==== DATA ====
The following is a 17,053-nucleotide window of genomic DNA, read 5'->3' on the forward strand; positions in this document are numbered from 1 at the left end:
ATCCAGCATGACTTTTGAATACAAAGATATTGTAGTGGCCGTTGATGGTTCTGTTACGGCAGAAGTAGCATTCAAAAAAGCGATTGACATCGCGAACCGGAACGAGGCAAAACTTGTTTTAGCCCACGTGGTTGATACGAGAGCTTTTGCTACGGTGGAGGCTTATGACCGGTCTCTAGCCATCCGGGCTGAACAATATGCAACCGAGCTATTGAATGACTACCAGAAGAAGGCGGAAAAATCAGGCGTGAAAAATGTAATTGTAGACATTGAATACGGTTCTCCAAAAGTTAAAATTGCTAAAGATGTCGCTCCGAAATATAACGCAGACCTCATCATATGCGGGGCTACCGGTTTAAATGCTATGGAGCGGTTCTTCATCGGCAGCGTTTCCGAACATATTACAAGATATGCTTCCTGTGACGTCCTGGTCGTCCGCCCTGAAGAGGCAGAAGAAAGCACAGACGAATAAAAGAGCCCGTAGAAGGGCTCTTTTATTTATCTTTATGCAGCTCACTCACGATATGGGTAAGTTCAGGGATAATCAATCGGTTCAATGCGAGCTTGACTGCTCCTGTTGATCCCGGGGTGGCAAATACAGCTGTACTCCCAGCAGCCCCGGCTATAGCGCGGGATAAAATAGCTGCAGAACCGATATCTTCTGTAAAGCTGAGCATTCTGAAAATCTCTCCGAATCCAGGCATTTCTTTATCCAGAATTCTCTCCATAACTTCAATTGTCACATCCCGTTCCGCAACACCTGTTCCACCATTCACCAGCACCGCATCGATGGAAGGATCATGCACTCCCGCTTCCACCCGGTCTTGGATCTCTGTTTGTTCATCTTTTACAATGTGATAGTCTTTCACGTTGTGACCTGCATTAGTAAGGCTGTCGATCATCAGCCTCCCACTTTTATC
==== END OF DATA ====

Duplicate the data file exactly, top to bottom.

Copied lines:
The following is a 17,053-nucleotide window of genomic DNA, read 5'->3' on the forward strand; positions in this document are numbered from 1 at the left end:
ATCCAGCATGACTTTTGAATACAAAGATATTGTAGTGGCCGTTGATGGTTCTGTTACGGCAGAAGTAGCATTCAAAAAAGCGATTGACATCGCGAACCGGAACGAGGCAAAACTTGTTTTAGCCCACGTGGTTGATACGAGAGCTTTTGCTACGGTGGAGGCTTATGACCGGTCTCTAGCCATCCGGGCTGAACAATATGCAACCGAGCTATTGAATGACTACCAGAAGAAGGCGGAAAAATCAGGCGTGAAAAATGTAATTGTAGACATTGAATACGGTTCTCCAAAAGTTAAAATTGCTAAAGATGTCGCTCCGAAATATAACGCAGACCTCATCATATGCGGGGCTACCGGTTTAAATGCTATGGAGCGGTTCTTCATCGGCAGCGTTTCCGAACATATTACAAGATATGCTTCCTGTGACGTCCTGGTCGTCCGCCCTGAAGAGGCAGAAGAAAGCACAGACGAATAAAAGAGCCCGTAGAAGGGCTCTTTTATTTATCTTTATGCAGCTCACTCACGATATGGGTAAGTTCAGGGATAATCAATCGGTTCAATGCGAGCTTGACTGCTCCTGTTGATCCCGGGGTGGCAAATACAGCTGTACTCCCAGCAGCCCCGGCTATAGCGCGGGATAAAATAGCTGCAGAACCGATATCTTCTGTAAAGCTGAGCATTCTGAAAATCTCTCCGAATCCAGGCATTTCTTTATCCAGAATTCTCTCCATAACTTCAATTGTCACATCCCGTTCCGCAACACCTGTTCCACCATTCACCAGCACCGCATCGATGGAAGGATCATGCACTCCCGCTTCCACCCGGTCTTGGATCTCTGTTTGTTCATCTTTTACAATGTGATAGTCTTTCACGTTGTGACCTGCATTAGTAAGGCTGTCGATCATCAGCCTCCCACTTTTATC